When they awoke they wasted no time in setting off for the Gypsy encampment. The day passed uneventfully, and as they settled down for the night they began roasting the last uncooked bits of the stag while swilling ale that Artemis had bought off the innkeeper in Calpin. Well, Artemis and Victor indulged. Ana sat at the fire and sipped tea she had brewed.
As they were settling down for the night, Victor having again drawn first watch, a throwing knife was launched from the tree line and hit the log between Victor’s legs. He arose with a shout, calling Artemis to battle. The Hunter was up in a flash, hatless, but having his sword in one hand and a pistol in the other, trying to discern where the threat was.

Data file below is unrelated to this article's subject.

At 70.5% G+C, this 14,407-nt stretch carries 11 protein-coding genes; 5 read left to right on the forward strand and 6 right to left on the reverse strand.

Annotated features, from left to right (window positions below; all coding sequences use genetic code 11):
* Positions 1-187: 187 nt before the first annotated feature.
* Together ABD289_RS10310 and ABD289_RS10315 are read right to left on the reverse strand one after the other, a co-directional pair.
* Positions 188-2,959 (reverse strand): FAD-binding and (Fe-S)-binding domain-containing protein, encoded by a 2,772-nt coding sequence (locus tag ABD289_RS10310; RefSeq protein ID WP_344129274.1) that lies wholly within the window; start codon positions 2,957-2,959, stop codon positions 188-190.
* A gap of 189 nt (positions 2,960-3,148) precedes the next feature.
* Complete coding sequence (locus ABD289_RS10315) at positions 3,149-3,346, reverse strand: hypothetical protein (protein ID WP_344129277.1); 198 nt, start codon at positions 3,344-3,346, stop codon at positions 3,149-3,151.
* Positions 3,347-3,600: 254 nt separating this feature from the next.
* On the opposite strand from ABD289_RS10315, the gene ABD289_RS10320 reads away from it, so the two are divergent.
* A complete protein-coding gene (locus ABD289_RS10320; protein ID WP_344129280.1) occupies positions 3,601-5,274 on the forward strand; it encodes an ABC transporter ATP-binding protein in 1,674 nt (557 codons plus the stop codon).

Five shadowy figures emerged from the blackness, holding various weapons and looking none too friendly. Artemis grinned at them, glad to have a visible enemy to fight. “So now you show yourselves, you dogs,” he growled.
“Ranger Victor Dryden,” one of them said, “this is from Queen Ophelia. You will regret spurning our matriarch.” With that he lunged at Victor, striking with a longsword.
Victor swirled around the blow, drawing his long knife and striking the man in his exposed armpit. The man grunted, and Victor said, “You can tell Queen Ophelia that I am coming to see her. I will be there soon.”
The man fell dead, and Victor turned away, deflecting the attack of another man with two short swords. Artemis had leapt to the fray by this point, shooting one of the men full in the face and engaging another with his sword. This one was wielding a morning star, and swung heavy blows at the Hunter. Artemis blocked, sliding out of range and letting the shock of the blow dissipate so as not to paralyze his arm. The morning star struck one of the logs and stuck, and Artemis took the opportunity to slice his enemy’s head from his shoulders.